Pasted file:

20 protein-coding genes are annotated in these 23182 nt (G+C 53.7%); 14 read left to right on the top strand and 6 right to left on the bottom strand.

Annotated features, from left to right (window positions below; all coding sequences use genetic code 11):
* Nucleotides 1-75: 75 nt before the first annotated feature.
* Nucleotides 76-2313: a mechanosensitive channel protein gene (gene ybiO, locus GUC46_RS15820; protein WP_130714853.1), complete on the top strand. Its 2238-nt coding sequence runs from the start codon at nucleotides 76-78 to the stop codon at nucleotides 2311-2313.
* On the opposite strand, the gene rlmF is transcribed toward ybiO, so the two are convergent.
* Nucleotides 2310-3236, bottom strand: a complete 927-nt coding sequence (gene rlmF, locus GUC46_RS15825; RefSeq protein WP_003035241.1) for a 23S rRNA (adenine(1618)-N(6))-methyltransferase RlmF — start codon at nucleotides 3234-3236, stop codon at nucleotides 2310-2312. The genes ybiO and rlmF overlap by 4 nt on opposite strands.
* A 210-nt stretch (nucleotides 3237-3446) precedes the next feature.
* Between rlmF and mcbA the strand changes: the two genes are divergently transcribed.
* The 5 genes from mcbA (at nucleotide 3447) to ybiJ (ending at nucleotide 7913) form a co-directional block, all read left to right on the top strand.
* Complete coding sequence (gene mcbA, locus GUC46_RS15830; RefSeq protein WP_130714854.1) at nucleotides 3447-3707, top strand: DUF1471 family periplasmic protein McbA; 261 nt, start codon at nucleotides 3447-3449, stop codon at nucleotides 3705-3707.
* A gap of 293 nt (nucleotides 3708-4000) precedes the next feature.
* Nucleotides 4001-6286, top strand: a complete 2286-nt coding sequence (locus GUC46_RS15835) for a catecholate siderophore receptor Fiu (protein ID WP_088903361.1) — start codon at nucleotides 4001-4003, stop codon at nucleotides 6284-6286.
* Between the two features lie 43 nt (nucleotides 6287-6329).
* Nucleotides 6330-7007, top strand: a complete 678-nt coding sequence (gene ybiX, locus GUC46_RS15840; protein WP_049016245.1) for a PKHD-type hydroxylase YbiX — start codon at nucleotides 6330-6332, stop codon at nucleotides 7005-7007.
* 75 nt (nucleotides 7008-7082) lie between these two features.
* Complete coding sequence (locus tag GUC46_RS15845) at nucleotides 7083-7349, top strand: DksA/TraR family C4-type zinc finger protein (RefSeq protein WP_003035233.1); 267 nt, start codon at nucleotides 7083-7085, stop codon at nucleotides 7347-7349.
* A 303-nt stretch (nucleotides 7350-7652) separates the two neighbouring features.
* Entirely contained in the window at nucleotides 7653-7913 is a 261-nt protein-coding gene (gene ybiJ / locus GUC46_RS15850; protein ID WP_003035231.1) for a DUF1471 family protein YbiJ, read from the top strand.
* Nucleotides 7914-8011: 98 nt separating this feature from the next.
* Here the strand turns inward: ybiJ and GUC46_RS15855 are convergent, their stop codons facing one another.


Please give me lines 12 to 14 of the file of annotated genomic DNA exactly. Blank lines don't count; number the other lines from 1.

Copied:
* Nucleotides 4001-6286, top strand: a complete 2286-nt coding sequence (locus GUC46_RS15835) for a catecholate siderophore receptor Fiu (protein ID WP_088903361.1) — start codon at nucleotides 4001-4003, stop codon at nucleotides 6284-6286.
* Between the two features lie 43 nt (nucleotides 6287-6329).
* Nucleotides 6330-7007, top strand: a complete 678-nt coding sequence (gene ybiX, locus GUC46_RS15840; protein WP_049016245.1) for a PKHD-type hydroxylase YbiX — start codon at nucleotides 6330-6332, stop codon at nucleotides 7005-7007.